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Swing Set

Aug 28, 201210:16 AM

Swing Set: Cruising Full Time

Still Waiting on Isaac

Just an update on our current situation: We've gotten lots of well meaning advice from many friends concerned about us with soon-to-be Hurricane Isaac breathing down our necks. The forecast for Isaac keeps getting better for us, and we are keeping a watch on each update from the National Weather Service and other weather applications that we have.

The first advice, which was to "stay put," has been the best so far. Thank you Greg and Mike. We are in an open area (not too open), where the boat can swing in a circle, essential because the wind will be shifting direction as the storm passes. There are creeks in the area that would provide wind protection, but not only are they narrow, the trees would interfere with our wind generators. The most important thing is that flash flood warnings have been issued for Choctaw County, which is where we are. You don't want to be anchored in a creek during a flash flood.

We also considered our quality of life while we have been waiting, which will most likely turn out to be a week or more. We are away from the bank, where we would have a better chance to avoid snakes and alligators. Today looks like it may be the first day we won't be out on a raft enjoying the water.

We also are not in the narrow channel of the Tenn-Tom, where we would need to put out a stern anchor to keep from swinging into the path of traffic on the river. High wind and waves to the stern of our boat may sink it, not a good idea to prevent the boat from swinging with her bow into the wind.

We could have high-tailed it back to Demopolis, an attractive idea since we had so much fun there, but it's 90 miles north of here, a 180-mile round trip, and still not too many open anchorages up there. Where we anchored on the trip down in Foscue Creek would be good, but I like the idea of avoiding man-made objects during high wind, and it's still a creek. We've seen enough peeled-off metal roofs on docks along our trip to know that sheet metal is just one of the items that can become a missile when the wind kicks up. We are going to have 24- to 25-MPH winds today; we are accustomed to more, but if we don't feel safe, we'll still head upriver. It's a plan B.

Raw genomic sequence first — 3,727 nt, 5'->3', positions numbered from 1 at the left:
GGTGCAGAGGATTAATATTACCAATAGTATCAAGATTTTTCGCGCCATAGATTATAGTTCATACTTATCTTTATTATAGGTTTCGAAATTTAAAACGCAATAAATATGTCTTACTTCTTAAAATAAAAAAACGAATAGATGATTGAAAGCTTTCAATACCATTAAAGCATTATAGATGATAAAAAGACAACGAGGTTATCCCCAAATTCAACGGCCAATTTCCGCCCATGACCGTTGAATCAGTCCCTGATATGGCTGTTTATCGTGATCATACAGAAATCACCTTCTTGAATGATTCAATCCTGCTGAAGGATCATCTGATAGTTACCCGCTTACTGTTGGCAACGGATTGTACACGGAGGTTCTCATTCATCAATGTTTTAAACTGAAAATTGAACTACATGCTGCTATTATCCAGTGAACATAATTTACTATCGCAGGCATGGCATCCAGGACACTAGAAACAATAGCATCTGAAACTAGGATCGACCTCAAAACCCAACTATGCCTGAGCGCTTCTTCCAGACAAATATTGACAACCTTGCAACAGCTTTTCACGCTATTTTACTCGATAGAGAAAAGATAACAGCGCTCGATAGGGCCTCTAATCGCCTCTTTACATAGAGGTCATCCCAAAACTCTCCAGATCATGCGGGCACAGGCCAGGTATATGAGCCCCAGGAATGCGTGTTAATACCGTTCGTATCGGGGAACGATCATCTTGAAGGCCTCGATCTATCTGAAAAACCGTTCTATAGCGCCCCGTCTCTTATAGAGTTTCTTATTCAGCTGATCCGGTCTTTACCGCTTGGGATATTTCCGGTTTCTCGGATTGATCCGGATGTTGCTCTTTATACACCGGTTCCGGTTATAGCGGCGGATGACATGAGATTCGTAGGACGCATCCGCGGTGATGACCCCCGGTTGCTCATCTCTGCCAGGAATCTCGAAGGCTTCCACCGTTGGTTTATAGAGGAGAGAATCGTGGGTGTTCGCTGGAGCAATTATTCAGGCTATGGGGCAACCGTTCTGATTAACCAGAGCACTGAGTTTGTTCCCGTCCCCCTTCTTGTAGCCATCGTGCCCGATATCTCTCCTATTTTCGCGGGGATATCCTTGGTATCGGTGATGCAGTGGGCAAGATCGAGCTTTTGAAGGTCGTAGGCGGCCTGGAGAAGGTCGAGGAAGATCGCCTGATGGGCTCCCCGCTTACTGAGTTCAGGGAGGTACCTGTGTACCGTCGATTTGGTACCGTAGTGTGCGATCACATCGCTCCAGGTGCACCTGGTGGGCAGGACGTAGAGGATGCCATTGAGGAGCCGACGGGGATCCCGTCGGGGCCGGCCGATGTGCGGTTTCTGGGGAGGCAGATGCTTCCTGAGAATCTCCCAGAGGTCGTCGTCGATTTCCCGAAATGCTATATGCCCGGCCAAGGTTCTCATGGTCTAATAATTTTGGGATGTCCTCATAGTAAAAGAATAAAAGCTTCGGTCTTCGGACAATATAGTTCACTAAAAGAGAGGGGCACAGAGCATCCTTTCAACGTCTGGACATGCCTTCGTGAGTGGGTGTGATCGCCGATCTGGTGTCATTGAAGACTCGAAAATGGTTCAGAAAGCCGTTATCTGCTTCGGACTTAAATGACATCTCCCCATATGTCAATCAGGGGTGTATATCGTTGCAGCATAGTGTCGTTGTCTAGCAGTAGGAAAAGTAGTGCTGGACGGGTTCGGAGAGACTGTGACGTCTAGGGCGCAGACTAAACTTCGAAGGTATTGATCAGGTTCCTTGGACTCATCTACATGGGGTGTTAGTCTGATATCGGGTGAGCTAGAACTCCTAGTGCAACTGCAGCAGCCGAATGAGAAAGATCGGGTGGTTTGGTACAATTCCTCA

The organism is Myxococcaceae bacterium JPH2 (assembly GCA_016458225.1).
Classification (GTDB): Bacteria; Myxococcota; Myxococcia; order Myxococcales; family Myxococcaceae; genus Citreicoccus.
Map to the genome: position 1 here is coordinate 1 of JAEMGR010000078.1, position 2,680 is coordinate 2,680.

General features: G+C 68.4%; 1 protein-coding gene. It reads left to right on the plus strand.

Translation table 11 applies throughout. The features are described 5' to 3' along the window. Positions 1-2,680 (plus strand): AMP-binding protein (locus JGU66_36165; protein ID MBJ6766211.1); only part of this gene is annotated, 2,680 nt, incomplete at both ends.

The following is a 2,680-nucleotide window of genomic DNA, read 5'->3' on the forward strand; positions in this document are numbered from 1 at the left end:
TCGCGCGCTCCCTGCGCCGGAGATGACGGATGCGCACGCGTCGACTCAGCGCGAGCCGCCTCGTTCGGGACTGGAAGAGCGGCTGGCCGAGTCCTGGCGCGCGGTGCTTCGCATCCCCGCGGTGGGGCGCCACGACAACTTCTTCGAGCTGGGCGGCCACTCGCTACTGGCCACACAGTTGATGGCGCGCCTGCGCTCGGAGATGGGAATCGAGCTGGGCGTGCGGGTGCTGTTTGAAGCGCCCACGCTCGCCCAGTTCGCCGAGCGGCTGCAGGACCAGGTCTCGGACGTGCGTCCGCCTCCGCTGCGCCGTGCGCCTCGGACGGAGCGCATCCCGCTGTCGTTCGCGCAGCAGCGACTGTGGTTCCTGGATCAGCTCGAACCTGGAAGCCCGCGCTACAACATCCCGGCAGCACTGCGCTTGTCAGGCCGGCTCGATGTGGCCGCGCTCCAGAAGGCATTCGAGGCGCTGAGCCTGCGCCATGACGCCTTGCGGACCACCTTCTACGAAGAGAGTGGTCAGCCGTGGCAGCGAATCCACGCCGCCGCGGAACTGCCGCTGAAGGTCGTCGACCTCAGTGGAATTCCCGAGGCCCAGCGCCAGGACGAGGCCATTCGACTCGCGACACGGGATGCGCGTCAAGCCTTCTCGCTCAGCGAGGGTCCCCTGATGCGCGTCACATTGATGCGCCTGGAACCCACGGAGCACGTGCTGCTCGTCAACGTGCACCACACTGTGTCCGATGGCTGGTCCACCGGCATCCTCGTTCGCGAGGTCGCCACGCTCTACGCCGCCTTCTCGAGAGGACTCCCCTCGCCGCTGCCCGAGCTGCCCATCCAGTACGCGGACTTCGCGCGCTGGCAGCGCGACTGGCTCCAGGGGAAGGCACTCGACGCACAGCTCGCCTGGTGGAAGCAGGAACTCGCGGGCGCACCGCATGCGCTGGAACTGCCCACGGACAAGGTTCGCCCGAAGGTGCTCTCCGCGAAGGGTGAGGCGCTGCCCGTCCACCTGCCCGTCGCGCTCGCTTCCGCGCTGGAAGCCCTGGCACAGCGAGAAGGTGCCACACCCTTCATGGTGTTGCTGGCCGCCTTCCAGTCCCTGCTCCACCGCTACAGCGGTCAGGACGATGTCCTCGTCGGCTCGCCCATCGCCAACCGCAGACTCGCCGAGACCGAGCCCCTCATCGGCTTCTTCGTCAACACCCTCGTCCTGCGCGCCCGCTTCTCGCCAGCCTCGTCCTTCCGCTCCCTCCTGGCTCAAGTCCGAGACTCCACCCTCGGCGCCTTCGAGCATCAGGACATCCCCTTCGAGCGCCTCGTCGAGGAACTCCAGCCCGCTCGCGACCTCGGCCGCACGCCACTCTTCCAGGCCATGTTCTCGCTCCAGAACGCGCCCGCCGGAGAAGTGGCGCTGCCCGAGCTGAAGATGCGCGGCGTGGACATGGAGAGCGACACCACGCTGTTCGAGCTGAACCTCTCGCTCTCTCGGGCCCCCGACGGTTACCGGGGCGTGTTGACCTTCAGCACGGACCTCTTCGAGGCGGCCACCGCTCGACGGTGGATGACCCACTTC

One friend advised to lock through and suggested an anchorage about 10 miles down the river, but for the reasons stated above, locking through is out of the question. It eliminates too many options. I don't think storm surge will be an issue this far north, but tide would be. We can eliminate a factor in the equation by staying above the lock and dam.

Another well intentioned email from a new friend suggested that we could leave our boat somewhere and be evacuated by them. I think this suggestion was bent more toward the prospect of a good party than it was for our safety. Dave, you are a nut.

Really, though, anyone who knows us from our Meramec River days also knows that we'll stay with the ship, but really don't think we'll have to go down with it. Had Isaac kept to the original track that it was predicting a couple of days ago, we probably would have made our way back up the river. But, now, the track is predicted to go further north than St. Louis. Are we to beat feet back up the river to Iowa to get out of the way?

This will be our first experience with a hurricane, and there will be many more to come. If I post something on Friday morning, you'll know we came out OK.

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